Teaching Struggling Students
Lessons Learned from Both Sides of the Classroom
- 2.3k Downloads
“Within this book, Harrison gives us a unique gift. By looking from the inside outward, and placing herself in a student-researcher-faculty member liminal space, she offers an empathic, self-aware, and smart autoethnographic telling of what it is like to struggle inside the college classroom. I highly recommend this work to anyone in a position to support today's college students.”
—Amanda O. Latz, Associate Professor, Ball State University, USA
“As a college classroom teacher for more than two decades, I found Harrison’s exploration of the complex pedagogical space between professor and student immensely illuminating. Her auto-ethnographic journey both elucidates important barriers to student learning (e.g., expert blind spots; the limits of grit) and provides practical strategies for more empathically teaching struggling students. Reminiscent of Parker Palmer, Harrison also challenges us to reflexively engage our students and to eschew the siren call of instructional training and efficiency-limited technology to employ a deeply human, self-reflective and relational form of pedagogy.”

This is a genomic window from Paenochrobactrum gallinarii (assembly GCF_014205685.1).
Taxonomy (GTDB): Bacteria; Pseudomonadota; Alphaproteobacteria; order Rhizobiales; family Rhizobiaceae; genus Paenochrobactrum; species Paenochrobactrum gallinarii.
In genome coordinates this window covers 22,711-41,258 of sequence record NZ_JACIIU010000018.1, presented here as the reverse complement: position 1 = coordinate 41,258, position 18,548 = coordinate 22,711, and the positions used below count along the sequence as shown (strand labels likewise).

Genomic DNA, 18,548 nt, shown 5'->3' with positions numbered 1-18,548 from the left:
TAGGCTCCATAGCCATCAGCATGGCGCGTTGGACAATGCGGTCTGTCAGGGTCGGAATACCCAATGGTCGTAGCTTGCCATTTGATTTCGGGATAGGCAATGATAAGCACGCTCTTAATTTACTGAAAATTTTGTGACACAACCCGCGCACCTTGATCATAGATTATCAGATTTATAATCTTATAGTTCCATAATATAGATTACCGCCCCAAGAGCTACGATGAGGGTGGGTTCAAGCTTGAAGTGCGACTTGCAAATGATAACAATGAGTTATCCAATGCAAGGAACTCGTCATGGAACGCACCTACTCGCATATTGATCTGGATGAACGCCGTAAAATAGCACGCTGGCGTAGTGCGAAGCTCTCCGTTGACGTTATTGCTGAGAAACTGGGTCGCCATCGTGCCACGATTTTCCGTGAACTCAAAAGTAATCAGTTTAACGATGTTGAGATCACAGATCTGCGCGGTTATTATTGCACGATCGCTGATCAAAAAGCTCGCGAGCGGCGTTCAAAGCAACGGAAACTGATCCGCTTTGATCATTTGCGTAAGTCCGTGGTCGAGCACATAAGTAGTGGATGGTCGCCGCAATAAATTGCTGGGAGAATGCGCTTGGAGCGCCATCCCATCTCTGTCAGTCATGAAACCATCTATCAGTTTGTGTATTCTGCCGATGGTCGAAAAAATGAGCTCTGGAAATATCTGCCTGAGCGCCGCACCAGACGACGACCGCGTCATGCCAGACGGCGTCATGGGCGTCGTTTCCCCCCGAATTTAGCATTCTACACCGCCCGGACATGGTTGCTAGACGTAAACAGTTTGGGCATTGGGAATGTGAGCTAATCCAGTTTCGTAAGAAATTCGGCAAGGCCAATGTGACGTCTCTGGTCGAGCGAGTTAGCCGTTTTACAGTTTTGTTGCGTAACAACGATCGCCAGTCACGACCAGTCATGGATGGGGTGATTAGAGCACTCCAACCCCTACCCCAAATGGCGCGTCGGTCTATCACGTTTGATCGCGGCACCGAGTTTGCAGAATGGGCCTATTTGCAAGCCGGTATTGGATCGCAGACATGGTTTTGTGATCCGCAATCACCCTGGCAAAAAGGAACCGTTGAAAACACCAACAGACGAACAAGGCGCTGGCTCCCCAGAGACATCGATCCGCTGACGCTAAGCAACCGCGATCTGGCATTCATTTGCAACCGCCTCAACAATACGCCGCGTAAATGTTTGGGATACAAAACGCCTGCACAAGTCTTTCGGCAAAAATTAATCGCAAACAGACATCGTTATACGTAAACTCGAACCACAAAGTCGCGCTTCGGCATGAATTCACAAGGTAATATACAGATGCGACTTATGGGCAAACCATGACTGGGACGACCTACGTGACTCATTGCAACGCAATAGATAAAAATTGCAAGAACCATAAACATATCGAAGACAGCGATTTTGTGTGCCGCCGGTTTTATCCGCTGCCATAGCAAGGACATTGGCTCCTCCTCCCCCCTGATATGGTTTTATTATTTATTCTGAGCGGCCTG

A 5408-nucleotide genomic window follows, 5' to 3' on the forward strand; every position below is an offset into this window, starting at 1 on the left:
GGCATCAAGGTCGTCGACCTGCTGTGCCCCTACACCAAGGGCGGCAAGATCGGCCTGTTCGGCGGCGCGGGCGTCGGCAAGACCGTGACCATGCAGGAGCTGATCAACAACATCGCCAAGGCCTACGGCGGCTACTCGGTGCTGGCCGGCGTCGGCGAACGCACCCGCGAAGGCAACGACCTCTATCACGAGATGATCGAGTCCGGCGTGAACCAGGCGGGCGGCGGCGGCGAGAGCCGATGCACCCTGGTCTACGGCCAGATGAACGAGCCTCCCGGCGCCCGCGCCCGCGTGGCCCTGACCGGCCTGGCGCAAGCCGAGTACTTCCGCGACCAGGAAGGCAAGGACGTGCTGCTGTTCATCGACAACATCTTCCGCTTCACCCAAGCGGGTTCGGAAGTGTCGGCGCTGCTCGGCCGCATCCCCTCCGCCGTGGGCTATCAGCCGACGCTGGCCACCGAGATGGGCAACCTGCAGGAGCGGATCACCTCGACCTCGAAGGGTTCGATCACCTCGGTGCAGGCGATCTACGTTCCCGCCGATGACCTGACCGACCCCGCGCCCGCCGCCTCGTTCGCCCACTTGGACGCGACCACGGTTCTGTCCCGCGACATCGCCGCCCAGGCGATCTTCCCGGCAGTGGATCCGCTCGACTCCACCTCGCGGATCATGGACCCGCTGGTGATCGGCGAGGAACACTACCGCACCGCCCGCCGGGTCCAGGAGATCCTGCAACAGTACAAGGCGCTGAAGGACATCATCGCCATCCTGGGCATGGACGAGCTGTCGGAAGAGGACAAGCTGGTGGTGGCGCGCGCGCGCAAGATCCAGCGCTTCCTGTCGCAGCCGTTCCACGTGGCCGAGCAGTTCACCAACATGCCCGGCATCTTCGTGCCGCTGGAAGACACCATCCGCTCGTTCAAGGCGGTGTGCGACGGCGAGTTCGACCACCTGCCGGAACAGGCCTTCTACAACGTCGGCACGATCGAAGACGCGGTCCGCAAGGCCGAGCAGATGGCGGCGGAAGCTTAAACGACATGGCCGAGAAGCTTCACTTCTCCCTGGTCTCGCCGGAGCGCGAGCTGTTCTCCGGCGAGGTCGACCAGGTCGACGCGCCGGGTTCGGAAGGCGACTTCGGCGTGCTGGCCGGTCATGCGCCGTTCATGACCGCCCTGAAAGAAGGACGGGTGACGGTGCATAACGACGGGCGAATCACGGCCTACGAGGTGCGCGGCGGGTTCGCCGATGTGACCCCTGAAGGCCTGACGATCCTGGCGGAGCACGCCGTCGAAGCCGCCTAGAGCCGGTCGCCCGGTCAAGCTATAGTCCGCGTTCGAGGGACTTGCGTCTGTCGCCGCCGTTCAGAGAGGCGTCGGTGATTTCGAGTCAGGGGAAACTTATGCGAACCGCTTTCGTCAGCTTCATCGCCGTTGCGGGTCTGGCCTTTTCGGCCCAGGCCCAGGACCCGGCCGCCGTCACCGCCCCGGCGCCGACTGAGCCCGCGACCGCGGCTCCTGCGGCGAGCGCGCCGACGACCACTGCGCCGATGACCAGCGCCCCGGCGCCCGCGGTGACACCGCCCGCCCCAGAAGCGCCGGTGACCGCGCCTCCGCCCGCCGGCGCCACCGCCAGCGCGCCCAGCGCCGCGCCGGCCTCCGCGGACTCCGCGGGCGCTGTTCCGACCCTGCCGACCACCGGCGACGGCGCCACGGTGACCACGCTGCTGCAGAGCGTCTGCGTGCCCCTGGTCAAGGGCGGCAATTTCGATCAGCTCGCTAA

—Tracy Davis, Professor of Higher Education and Student Affairs, Western Illinois University, USA
This book tackles the phenomenon of limited learning on campuses by approaching it from the point of view of the author, an educator who writes about the experience of being, simultaneously, a college student and a college professor. The author lays out her experience as a student struggling in an introductory linguistics class, framing her struggles as sites ripe for autoethnographic interrogation. Throughout the book, the author melds her personal narratives with the extant research on college student learning, college readiness, and the interconnectedness of affect, intellect, and socio-cultural contexts. This book poses a challenge to the current binary metanarrative that circles the college student learning conundrum, which highlights either the faculty or student perspective, and unfolds this unnecessary binary into a rich, nuanced, and polyvocal set of perspectives.